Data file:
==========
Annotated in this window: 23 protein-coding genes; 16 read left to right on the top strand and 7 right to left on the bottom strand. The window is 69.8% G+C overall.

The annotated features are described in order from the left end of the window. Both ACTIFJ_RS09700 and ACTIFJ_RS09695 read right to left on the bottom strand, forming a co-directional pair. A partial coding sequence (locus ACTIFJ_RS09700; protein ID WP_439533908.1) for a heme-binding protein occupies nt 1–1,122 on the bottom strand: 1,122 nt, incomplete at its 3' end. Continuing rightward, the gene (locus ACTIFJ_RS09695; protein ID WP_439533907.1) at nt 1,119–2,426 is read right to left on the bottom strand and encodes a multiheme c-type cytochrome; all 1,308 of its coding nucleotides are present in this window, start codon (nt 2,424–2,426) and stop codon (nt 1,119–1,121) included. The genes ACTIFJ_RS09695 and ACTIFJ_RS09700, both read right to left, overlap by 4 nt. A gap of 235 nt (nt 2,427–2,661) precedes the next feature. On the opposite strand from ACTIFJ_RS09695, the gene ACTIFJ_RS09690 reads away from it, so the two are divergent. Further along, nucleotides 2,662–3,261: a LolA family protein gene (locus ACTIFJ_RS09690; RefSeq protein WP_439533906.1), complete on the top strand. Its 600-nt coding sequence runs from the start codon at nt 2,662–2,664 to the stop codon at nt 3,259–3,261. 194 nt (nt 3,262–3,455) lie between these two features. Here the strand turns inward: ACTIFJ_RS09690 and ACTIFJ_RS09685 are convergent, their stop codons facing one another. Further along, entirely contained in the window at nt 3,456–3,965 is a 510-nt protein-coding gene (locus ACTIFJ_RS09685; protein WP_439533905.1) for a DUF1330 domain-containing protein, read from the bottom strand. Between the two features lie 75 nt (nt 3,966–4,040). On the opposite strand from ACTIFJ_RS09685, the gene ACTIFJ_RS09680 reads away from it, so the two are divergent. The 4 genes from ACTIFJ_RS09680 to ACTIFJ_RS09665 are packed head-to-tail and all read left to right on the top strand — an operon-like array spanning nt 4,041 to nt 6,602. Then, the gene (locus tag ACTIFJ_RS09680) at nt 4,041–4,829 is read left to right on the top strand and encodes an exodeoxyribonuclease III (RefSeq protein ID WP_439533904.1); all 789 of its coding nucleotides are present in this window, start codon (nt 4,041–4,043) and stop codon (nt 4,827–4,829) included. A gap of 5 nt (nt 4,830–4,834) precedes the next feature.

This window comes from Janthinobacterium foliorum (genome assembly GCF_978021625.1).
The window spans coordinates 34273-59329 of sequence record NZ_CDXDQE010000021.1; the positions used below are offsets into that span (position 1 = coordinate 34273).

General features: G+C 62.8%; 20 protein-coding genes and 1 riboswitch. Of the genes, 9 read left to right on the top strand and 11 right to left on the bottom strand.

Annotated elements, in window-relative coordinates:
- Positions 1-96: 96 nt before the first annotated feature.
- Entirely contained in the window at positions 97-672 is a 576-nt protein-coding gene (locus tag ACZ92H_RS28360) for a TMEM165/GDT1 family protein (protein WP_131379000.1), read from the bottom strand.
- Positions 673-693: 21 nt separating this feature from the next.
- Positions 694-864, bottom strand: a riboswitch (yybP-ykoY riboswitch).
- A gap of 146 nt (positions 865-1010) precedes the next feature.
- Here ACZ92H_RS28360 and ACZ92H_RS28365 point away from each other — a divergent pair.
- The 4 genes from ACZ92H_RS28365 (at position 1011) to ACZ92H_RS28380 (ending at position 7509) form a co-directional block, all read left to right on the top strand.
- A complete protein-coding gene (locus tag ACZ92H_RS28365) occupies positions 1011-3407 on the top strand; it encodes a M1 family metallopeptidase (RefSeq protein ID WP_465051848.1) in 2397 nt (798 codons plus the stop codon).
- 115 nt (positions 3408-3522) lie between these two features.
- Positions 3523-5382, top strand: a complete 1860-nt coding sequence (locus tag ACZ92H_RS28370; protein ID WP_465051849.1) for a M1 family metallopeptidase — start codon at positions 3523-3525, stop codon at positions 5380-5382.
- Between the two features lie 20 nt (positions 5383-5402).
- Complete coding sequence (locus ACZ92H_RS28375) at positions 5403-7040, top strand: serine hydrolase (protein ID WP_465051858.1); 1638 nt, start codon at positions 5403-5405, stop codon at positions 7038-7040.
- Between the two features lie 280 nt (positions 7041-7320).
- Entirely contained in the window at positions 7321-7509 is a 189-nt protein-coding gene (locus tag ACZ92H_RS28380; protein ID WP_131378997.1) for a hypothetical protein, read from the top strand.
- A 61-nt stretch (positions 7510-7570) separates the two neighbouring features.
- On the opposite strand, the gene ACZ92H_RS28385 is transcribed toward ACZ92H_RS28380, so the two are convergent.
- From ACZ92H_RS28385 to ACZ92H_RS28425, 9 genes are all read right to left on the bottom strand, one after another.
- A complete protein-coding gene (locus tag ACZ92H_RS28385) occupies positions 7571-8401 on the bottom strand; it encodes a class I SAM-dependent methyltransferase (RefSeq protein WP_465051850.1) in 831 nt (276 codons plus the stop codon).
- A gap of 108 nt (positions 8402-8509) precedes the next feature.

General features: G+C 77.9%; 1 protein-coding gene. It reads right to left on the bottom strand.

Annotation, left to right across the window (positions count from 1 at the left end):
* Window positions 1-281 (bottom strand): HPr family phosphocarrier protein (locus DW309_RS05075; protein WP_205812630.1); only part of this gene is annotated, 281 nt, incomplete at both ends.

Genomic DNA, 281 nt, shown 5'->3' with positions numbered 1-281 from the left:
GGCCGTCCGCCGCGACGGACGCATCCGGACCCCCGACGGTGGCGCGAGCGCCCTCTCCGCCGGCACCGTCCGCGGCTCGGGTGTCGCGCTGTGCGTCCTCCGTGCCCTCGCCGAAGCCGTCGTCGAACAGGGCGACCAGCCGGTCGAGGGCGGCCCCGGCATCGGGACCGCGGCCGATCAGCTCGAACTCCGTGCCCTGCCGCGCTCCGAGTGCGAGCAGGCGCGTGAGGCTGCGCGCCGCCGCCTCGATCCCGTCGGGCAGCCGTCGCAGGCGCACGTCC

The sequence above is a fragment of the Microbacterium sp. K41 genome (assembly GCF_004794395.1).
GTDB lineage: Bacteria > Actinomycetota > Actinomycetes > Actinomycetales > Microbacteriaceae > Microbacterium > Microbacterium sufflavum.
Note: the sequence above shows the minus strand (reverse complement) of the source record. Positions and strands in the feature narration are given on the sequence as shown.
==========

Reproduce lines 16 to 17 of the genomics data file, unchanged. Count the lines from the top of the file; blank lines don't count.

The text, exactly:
- Positions 3523-5382, top strand: a complete 1860-nt coding sequence (locus tag ACZ92H_RS28370; protein ID WP_465051849.1) for a M1 family metallopeptidase — start codon at positions 3523-3525, stop codon at positions 5380-5382.
- Between the two features lie 20 nt (positions 5383-5402).